Here’s the thing about getting high: it feels good. I’m sure a major reason why Christopher keeps going back to using is because it feels good. There are millions of users out there who turn to drugs not because they’re trying to mask some painful trauma or because they’re grappling with deep existential issues, but simply because it’s a pleasurable thing to do. But I think Chase signals throughout the series that for Moltisanti, drugs are indeed an escape from something gnawing at his soul. He has long been dissatisfied with the “fucking regularness of life”—and his current situation with a wife and a kid and domestic responsibilities isn’t exactly a barrel of non-stop excitement. He still aches over the loss of Adriana, as we can surmise from his intimate conversation with a fellow 12-stepper after an N.A. meeting. We might figure that Chrissie the mobster wouldn’t have a whole lot in common with this new buddy at Narcotics Anonymous, who seems more like “the corporate type.” (The man works for UNICOR, the government-owned corporation that runs various programs and sells products within the Federal prison system.) But as the two men trade stories about bosses and coworkers, Chris sounds a lot like a typical disgruntled corporate employee. In a sense, that’s exactly what he is.

Chris is aggrieved not only by the Boss at the top of the NJ mob hierarchy, but also by his fellow captain Paulie Walnuts. Chrissie has suffered many small grievances by Paulie over the years, including insults to his manhood (“I guess you could call that a dick”) and improprieties toward his fiancé (“As of the wedding day, anything that touches her pussy is off-limits”). The hostility between the two men bubbled to the surface when they were lost in the Pine Barrens in Season 3, and then again outside a restaurant in Season 5. (A waiter’s seizure saved them from completely turning on each other in the latter case.) Now, business dealings involving Christopher’s father-in-law Al are pushing the two men to the brink.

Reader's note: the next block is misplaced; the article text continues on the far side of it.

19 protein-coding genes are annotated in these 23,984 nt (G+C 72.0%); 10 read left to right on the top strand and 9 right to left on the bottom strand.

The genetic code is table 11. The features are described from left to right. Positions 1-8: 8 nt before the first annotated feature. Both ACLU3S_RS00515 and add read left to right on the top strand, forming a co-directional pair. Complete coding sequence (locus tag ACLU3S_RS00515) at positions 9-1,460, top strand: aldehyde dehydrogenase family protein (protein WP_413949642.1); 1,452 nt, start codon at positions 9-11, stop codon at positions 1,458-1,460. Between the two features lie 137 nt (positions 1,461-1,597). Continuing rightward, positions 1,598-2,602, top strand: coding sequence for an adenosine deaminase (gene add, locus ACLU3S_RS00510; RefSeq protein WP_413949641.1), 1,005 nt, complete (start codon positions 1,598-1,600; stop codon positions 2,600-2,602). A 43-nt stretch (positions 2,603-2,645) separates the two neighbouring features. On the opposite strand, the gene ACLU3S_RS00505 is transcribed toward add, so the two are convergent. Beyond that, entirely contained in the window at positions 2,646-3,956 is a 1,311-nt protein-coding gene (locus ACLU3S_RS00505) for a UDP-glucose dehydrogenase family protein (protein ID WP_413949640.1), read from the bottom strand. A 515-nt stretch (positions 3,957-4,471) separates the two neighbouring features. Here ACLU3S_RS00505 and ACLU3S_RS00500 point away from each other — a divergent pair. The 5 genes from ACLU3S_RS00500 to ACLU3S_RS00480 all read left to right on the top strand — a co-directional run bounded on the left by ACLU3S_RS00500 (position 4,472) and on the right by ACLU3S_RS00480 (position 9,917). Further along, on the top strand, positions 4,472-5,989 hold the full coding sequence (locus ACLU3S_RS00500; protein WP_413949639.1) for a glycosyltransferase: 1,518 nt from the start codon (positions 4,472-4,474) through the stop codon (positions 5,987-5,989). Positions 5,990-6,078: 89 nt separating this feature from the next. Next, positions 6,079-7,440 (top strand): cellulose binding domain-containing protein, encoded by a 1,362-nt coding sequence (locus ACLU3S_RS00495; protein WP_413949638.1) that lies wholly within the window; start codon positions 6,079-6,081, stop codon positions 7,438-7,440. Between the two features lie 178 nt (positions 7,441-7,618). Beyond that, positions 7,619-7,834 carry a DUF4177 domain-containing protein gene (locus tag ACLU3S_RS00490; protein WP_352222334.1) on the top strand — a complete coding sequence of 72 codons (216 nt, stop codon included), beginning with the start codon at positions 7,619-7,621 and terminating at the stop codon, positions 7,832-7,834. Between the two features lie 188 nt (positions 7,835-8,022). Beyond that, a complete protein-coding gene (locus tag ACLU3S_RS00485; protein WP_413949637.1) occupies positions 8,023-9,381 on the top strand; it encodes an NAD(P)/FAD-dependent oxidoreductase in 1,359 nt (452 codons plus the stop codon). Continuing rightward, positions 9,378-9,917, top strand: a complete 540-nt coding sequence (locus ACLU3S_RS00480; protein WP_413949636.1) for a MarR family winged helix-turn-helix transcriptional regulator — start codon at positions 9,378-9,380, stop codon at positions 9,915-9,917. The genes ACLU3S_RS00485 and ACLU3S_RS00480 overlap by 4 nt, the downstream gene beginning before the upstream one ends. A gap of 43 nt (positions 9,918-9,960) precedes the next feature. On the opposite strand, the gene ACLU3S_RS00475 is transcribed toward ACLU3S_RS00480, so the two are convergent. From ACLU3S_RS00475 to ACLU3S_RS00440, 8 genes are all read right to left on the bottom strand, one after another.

Things escalate dramatically after Paulie sends his nephew Little Paulie to take advantage of an old man working at Al’s store in order to filch some Makita saws. Chris and Little Paulie are friends (we saw them hanging out along with Adriana and Tina Francesco back in Season Five’s “Rat Pack”). But their friendship doesn’t keep Chris from getting his vengeance on Little Paulie with extreme prejudice. Chris tosses the man right out a window onto the sidewalk 30 feet below. This is an incredible scene. It packs quite a wallop because, of course, it is a violent and shocking thing that happens to Little Paulie. But I want to take a closer look at how the scene’s dramatic impact also comes out of the effective and efficient use of camerawork and editing. This is a precise, powerful 40 seconds of television:

The opening shot establishes the location, but also shows the height from which Little Paulie will soon fall. Little Paulie makes a joke about toilet paper that’s so dumb, it reminds us that he is no evil criminal mastermind—he is just Paulie’s pawn and probably doesn’t deserve such horrific punishment. (Or perhaps reminds us that his sense of humor is so bad, he does deserve some kind of punishment.) A series of quick flashcuts, along with a superfast camera tilt from Christopher’s knee up through Little Paulie’s groin, emphasize the suddenness of Chrissie’s attack. We get a quick zoom onto Benny’s face, reflecting his realization that Little Paulie is about to be flung through the window. We get a few more flashcuts of the attack, and then finally Little Paulie’s fall is captured from three different angles. I think the detail I love the most is the bits of broken glass that fall onto Little Paulie as he lays on the ground. I doubt that this detail is a conscientious callback, but we have seen Little Paulie have bad luck with broken glass in previous episodes:

Little Paulie bad for the glass

(Someone threw a bottle at the back of his head in 4.03 “Christopher” and Eugene Pontecorvo smashed him with a Snapple in 5.09 “Unidentified Black Males.”)